The House has passed a comprehensive bill that includes a controversial cap-and-trade system to limit carbon pollution. But it is unclear whether the Senate can surmount a heavy workload, gridlock, and partisanship -- and whether the drilling is as much of a lure as Obama intends it to be. Some Republicans and the Chamber of Commerce called Obama's five-year plan too restrictive (the West Coast, the East Coast above New Jersey, and parts of Alaska and Florida are off limits). One liberal critic, Matt Yglesias, says the price is too high considering Obama hasn't nailed down GOP votes for a comprehensive energy bill.

While Obama's independent streak is not entirely new, you have to wonder at this point if he's stifling enthusiasm among the diehard Democrats who absolutely must vote this fall if their party is to have any chance of avoiding a debilitating wipeout. But here's the thing. Nearly two-thirds of Americans support more drilling and more nuclear power. And Obama is doing fine with Democrats -- 85 percent approved of his job performance in a recent Bloomberg poll.

Democratic pollster Stan Greenberg said Democrats need opportunities to reach across party lines and show they can govern. That's how you win independents who hate "the Washington culture, the polarized culture," he said this week at a Christian Science Monitor breakfast. "Karl Rove had a base strategy," Greenberg added. "And he was very, very consistent, and he destroyed the Republican Party."

It's not that Obama ignores the Democratic base. The appointments he made after Congress went on recess last month, for instance, included labor lawyer Craig Becker to the National Labor Relations Board and lesbian law professor Chai Feldblum to the Equal Employment Opportunity Commission. Beyond that, since he took office, Obama has plugged away at Democratic priorities big and small. According to Politifact's running tab of about 500 Obama campaign promises, he has already kept scores of them. He is easing U.S. troops out of Iraq, perhaps his central campaign pledge. Now he has signed the type of sweeping health overhaul that Democrats have sought for decades.

In the next couple of weeks, three senators -- Democrat John Kerry, Republican Lindsey Graham and independent Joe Lieberman -- will unveil a rewrite of their comprehensive energy bill and it will include nuclear energy and new drilling. If that leads to passage, is the tradeoff worth it to environmentalists?

Dan Weiss, director of climate strategy at the liberal Center for American Progress, said it certainly should be for anyone who believes that "global warming is our greatest environmental threat" and "our greatest economic threat" is that China, Germany and other countries are jumping ahead of us in energy technology. Will it inspire people to vote in November? "There's no deal yet, so we'll have to see," Weiss said.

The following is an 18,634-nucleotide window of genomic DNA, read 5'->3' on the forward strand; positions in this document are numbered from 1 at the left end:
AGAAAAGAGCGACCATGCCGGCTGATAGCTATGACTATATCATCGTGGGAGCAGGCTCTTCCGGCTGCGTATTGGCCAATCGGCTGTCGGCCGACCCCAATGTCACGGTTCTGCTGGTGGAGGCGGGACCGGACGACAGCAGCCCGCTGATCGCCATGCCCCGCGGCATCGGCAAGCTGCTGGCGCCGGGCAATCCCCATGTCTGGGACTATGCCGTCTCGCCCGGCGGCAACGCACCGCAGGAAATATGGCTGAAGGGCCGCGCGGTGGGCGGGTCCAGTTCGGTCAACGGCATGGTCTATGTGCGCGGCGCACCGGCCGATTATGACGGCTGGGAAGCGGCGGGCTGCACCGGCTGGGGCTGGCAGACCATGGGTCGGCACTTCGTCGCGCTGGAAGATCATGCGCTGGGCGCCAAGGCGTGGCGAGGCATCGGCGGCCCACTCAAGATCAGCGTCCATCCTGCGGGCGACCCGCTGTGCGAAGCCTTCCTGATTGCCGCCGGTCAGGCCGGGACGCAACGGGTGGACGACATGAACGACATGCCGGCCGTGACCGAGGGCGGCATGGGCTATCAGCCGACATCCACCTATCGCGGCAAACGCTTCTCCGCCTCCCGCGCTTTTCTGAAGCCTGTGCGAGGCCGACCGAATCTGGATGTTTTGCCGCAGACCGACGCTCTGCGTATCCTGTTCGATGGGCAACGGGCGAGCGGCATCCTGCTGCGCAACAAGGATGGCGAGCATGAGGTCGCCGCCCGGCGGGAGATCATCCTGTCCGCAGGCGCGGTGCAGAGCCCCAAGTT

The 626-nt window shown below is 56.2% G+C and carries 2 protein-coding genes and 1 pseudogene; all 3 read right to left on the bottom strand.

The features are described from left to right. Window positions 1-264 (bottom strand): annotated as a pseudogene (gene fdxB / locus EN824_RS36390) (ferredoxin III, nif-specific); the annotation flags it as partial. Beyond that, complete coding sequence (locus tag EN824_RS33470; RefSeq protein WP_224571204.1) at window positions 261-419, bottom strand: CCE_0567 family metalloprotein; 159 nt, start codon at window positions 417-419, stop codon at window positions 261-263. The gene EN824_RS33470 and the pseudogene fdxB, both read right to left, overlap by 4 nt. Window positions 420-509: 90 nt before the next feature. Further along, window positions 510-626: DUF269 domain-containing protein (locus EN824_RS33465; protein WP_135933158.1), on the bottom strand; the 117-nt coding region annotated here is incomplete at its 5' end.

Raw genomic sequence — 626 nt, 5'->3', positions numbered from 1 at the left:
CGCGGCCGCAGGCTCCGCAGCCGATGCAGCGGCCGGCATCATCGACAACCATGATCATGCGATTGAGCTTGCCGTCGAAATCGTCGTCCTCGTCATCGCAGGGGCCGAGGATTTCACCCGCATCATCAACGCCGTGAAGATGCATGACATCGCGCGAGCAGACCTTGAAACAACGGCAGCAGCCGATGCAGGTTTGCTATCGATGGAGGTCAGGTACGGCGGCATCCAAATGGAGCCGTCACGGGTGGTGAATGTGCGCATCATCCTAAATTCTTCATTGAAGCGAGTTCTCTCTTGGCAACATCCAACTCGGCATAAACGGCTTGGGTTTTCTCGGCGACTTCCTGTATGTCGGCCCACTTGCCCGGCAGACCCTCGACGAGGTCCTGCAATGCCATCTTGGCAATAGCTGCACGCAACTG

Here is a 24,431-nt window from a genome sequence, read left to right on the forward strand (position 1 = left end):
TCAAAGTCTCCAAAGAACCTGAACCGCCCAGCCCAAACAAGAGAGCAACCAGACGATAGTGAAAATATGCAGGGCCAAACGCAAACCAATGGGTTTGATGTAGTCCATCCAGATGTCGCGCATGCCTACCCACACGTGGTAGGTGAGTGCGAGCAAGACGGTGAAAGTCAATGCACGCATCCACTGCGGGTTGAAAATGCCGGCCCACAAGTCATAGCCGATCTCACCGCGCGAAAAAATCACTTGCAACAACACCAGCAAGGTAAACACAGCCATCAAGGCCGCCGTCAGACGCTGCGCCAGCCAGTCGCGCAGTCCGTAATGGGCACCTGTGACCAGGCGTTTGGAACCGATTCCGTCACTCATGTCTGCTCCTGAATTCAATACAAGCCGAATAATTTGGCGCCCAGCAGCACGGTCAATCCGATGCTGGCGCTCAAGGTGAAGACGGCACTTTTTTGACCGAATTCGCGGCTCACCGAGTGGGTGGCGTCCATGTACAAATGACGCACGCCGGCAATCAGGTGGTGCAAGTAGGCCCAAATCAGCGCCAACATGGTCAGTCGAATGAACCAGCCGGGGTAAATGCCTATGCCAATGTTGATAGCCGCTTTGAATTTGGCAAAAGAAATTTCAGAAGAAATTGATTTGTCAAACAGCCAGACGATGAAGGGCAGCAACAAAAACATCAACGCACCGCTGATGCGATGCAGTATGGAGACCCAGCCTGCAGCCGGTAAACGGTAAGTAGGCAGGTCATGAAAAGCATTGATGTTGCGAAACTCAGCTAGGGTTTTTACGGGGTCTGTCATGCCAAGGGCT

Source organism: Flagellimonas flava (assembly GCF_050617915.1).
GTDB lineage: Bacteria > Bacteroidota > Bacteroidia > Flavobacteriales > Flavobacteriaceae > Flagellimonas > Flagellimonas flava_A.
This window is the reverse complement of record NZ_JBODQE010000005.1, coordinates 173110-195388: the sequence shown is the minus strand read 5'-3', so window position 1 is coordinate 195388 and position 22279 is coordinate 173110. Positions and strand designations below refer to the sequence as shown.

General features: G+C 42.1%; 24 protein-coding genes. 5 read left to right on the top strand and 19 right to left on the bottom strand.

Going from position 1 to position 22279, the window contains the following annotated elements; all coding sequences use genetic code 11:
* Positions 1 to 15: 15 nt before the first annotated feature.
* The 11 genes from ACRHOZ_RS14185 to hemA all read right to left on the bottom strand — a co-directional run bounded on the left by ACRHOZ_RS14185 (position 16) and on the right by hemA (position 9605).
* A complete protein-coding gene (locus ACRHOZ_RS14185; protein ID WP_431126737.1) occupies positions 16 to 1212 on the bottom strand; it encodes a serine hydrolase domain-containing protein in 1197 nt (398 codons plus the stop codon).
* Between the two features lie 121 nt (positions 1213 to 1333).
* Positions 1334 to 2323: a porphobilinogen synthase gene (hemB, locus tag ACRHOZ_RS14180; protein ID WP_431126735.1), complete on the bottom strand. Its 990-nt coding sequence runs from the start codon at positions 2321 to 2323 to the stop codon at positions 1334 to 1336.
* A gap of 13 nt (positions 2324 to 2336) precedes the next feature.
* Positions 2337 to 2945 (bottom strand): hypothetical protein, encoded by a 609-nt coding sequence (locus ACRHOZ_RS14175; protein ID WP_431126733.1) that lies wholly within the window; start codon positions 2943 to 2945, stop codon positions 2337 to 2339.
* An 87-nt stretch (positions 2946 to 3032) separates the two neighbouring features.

That is a risk Obama feels comfortable taking, on energy and other issues. His bet is that Democrats will be energized in November by success -- even if some of their hopes and expectations are dashed along the way by a president with a maverick streak.
"Power Struggle: Inside The Battle For The Soul Of The Democratic Party" (Ryan Grim and Arthur Delaney):
Raúl Grijalva is sitting quietly with a few of his staffers at one end of the bar, a bottle of Bud and a shot of whiskey in front of him, while his fellow Democratic members of the House of Representatives roar in celebration at the other end. It's 1 a.m. Less than two hours earlier, after a 14-month battle, Congress approved comprehensive health care reform.
Joe Crowley, ascendant leader of the New Democrat Coalition, stands behind the bar, passing out beers to his colleagues -- Bart Stupak, Melissa Bean, Steve Driehaus, John Larson. Crowley owns the place, his six-foot-four frame and Tyrannosaurus head towering over the crush of members, staffers, reporters and regulars.

Grijalva is a regular. So much so that for weeks, a cartoon caricature of him hung on a wall by the front door: a shirtless Grijalva, at the beach, admiring a sandcastle he has built with Lynn Woolsey and Debbie Wasserman Schultz. None of them see the menacing gang of senators marching their way. In the unsubtle tradition of political cartoons, the sandcastle spells out PUBLIC OPTION. The cartoon, fittingly, has been taken down before tonight. "We're commiserating and celebrating," says Grijalva, whose mood is leaning heavily toward the former.